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Coming out Crip and Acts of Care

How does the experience of disability and access to health care change the way Ella Parry-Davies thinks about the experiences of migrant domestic workers?

This Essay tells a story of political marches and everyday acts of radical care; of sledgehammers and bags of rice; of the struggles for justice waged by migrant domestic workers but it also charts the realisation of Ella Parry-Davies, that acknowledging publicly for the first time her own condition of epilepsy – or “coming out crip” – is part of the story of our blindness to inequalities in healthcare and living conditions faced by many migrant workers.

Ella Parry-Davies is a British Academy Postdoctoral Fellow at The Royal Central School of Speech and Drama, University of London working on an oral history project creating sound walks by interviewing migrant domestic workers in the UK and Lebanon. You can hear her discussing her research in a Free Thinking episode called Stanley Spencer, Domestic Servants, Surrogacy https://www.bbc.co.uk/programmes/m000573q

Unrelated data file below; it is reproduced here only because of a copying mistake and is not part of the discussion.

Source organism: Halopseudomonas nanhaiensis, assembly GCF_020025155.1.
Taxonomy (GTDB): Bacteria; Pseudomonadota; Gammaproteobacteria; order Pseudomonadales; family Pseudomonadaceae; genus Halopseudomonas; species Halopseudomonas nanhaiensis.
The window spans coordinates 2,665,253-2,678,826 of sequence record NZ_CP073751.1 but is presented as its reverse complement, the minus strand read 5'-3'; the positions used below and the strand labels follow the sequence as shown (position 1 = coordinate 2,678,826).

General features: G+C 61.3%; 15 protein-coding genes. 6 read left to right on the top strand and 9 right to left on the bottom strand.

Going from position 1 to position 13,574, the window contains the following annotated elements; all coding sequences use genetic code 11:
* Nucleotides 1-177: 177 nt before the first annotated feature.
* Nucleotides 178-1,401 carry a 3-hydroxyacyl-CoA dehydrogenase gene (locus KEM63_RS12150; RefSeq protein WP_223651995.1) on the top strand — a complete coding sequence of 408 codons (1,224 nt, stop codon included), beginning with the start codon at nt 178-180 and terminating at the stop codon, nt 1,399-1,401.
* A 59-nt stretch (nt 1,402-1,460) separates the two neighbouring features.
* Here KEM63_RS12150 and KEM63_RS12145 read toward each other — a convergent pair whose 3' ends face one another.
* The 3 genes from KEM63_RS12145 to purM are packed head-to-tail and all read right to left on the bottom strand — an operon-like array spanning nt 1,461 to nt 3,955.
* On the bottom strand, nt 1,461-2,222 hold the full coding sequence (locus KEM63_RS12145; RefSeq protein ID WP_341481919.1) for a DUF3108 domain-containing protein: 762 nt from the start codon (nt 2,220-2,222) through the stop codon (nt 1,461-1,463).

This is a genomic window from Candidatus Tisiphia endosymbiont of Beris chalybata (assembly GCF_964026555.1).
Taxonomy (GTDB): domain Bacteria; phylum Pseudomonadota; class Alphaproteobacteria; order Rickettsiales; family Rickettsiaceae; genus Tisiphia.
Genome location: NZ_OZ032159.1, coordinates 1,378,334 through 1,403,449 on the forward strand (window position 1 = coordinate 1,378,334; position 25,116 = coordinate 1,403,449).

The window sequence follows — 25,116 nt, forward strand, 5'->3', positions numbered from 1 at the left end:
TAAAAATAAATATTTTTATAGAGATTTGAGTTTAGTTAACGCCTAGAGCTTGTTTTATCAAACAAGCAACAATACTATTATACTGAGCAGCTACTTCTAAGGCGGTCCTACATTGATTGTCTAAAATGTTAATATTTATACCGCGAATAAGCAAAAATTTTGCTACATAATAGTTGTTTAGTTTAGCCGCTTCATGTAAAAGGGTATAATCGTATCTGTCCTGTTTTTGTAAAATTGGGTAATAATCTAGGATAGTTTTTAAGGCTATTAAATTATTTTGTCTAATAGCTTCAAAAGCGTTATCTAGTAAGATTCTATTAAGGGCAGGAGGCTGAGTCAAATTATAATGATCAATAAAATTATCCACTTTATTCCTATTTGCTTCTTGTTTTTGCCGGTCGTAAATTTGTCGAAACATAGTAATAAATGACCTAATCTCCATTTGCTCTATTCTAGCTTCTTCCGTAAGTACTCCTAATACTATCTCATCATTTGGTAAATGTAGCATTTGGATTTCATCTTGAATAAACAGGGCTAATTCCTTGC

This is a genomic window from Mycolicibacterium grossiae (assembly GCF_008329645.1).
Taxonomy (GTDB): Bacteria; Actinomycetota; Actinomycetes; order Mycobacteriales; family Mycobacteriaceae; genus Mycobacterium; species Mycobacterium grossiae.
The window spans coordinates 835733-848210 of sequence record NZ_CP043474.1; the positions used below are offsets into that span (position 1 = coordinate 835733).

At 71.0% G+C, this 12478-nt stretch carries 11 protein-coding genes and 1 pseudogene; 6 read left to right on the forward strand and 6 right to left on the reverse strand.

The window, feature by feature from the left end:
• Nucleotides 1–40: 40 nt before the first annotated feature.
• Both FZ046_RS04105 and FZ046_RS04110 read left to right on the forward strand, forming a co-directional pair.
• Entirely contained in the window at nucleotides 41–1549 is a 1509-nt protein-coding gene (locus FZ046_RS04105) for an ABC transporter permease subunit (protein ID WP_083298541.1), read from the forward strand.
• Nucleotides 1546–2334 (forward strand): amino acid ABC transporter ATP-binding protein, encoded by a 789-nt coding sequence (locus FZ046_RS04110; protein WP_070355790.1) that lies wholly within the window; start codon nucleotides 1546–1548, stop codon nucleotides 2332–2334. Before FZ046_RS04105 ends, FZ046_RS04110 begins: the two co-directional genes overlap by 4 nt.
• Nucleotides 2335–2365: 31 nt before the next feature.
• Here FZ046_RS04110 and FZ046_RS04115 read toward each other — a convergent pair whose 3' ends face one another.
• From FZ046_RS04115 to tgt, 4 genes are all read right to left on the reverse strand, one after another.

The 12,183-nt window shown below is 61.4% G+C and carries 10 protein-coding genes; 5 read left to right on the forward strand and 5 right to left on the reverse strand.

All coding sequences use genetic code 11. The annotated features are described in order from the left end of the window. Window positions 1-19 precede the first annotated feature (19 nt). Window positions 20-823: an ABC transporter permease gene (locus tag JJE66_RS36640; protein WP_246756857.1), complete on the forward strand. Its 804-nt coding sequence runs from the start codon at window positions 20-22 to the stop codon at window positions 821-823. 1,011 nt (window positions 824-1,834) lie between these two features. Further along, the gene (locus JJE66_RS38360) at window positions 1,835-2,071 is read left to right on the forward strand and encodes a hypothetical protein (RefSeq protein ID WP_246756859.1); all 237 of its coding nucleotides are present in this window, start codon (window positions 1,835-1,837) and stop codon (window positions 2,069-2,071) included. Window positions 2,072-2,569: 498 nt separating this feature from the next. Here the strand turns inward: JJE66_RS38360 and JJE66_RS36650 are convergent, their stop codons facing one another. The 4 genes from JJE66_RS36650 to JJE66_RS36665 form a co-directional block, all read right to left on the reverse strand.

New Generation Thinkers is a scheme run by BBC Radio 3 and the Arts and Humanities Research Council to select ten early career academics each year who can turn their research into radio.

Producer: Robyn Read

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14 minutes

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  • Wed 1 Jul 2020 22:45

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